Jun 9, 2022
Dialectical Behavioral Therapy (DBT) and Eye Movement Desensitization and Reprocessing (EMDR) treatment modalities have been widely known and accepted as evidence-based and effective therapeutic practices around the world.
DBT, which is a modified form of Cognitive Behavioral Therapy, was developed by Dr. Marsha Linehan in the 1970s during a time in her life when she was experiencing problems with her own mental health.
EMDR was developed in the late 1980s by Dr. Francine Shapiro. The idea for EMDR originated a decade prior while she was working on her English literature degree. Her interest in behavior therapy and human psychology continued to develop and in 1987, after a fatal cancer diagnosis, and a chance discovery with eye movement, EMDR was developed.
A trained DBT therapist assists you with learning and implementing skills incorporating 4 main modules: mindfulness, distress tolerance, interpersonal effectiveness, and emotional regulation. This can be adapted to work with individuals and groups of all ages. DBT has been used to effectively treat issues such as: borderline personality disorder, impulsive self-harming behaviors, substance abuse, eating disorders, and others.
A trained EMDR therapist guides you through a series of 8 Phases including: history-taking, preparation, assessment, desensitization, installation, body scan, closure, and re-evaluation. EMDR uses bilateral stimulation (eye movement, sound, tapping, etc.) to decrease emotional pain and distress associated with traumatic memories. It is used to treat illnesses such as: PTSD, addictions, anxiety, chronic pain, depression, OCD, eating disorders, panic attacks, panic disorder, phobias, and others.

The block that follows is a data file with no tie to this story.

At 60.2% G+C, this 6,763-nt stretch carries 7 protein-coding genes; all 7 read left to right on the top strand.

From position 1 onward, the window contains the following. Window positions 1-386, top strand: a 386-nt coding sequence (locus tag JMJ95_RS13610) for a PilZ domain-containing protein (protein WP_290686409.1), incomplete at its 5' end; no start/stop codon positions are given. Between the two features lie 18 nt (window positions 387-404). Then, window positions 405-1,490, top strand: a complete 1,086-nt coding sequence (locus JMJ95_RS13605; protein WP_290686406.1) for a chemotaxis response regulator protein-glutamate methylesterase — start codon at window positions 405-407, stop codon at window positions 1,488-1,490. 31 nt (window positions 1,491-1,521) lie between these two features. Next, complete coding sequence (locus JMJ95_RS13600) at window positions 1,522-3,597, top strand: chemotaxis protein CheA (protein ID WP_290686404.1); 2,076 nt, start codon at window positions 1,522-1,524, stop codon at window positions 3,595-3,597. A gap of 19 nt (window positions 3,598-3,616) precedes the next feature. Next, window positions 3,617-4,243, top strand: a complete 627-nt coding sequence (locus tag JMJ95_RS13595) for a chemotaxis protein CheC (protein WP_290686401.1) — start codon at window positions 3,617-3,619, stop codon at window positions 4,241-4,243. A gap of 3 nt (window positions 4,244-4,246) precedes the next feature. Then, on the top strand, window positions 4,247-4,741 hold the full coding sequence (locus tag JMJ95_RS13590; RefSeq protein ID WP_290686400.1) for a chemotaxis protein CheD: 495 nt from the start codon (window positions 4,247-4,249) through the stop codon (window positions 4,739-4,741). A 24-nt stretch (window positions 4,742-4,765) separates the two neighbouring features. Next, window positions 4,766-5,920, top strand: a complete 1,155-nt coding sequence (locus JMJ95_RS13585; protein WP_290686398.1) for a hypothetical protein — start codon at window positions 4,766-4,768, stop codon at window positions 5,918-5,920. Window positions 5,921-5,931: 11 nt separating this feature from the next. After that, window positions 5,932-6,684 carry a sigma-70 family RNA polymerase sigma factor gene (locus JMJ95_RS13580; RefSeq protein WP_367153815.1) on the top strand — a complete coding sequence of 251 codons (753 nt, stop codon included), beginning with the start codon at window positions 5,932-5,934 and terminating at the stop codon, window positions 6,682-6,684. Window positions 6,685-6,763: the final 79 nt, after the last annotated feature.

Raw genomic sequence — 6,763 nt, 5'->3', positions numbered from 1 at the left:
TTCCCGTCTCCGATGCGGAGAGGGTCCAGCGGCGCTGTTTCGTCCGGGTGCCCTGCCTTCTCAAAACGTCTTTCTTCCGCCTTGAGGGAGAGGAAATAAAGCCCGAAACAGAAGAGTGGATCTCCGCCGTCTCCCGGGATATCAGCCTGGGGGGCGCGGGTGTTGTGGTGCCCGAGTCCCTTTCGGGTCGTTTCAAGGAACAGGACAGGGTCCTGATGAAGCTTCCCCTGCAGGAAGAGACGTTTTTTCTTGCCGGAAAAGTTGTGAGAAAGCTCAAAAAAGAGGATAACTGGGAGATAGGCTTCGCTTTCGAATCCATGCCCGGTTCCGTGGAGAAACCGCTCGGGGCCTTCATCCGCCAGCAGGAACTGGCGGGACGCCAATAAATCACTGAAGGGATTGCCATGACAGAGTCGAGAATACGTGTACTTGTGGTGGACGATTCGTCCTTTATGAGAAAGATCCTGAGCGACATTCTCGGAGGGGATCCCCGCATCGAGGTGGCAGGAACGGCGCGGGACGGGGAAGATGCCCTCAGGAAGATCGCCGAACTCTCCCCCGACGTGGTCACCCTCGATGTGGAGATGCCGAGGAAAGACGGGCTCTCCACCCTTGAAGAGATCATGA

Both approaches are modified from behavior therapy, are evidence-based, and have been found to be effective in working with people with mental health disorders.
Both help with addressing the past, present, and future.
Wise Mind and other DBT skills can be used to support EMDR during the preparation phase.
Clinicians can process and introduce DBT skills in sessions on treatment days that clients do not have time for EMDR reprocessing.
DBT skills can be used by clients to help with in-between session emotional and affect regulation, stabilization, relaxation, and mindfulness in the present.
Targeting different parts of the brain, top-down (talk-therapy) and bottom-up (EMDR reprocessing) helps with providing comprehensive mental health treatment.
Medication management and consistent monitoring by the client’s prescriber/ medical provider also enhances treatment effectiveness and improves holistic care.
It’s important to apply the treatment correctly so they will be effective.
It’s important for therapist to seek out consultation and additional trainings as needed.
Informed consent, a thorough explanation of integrating the approaches, and agreed upon. Treatment Plans between the clinician and client is vital before the start of care.
I have included helpful books to learn more about these treatment modalities below.
Koerner, K. (2012). Doing Dialectical Behavior Therapy: A Practical Guide. The Guilford Press.
Shapiro, F. (2018). Eye Movement Desensitization and Reprocessing (EMDR) Therapy: Basic Principles, Protocols, and Procedures (3 rd ed.). The Guilford Press.
Van der Kolk, B., M.D. (2014) The Body Keeps the Score: Brain, Mind, and Body in the Healing of Trauma. Penguin Books.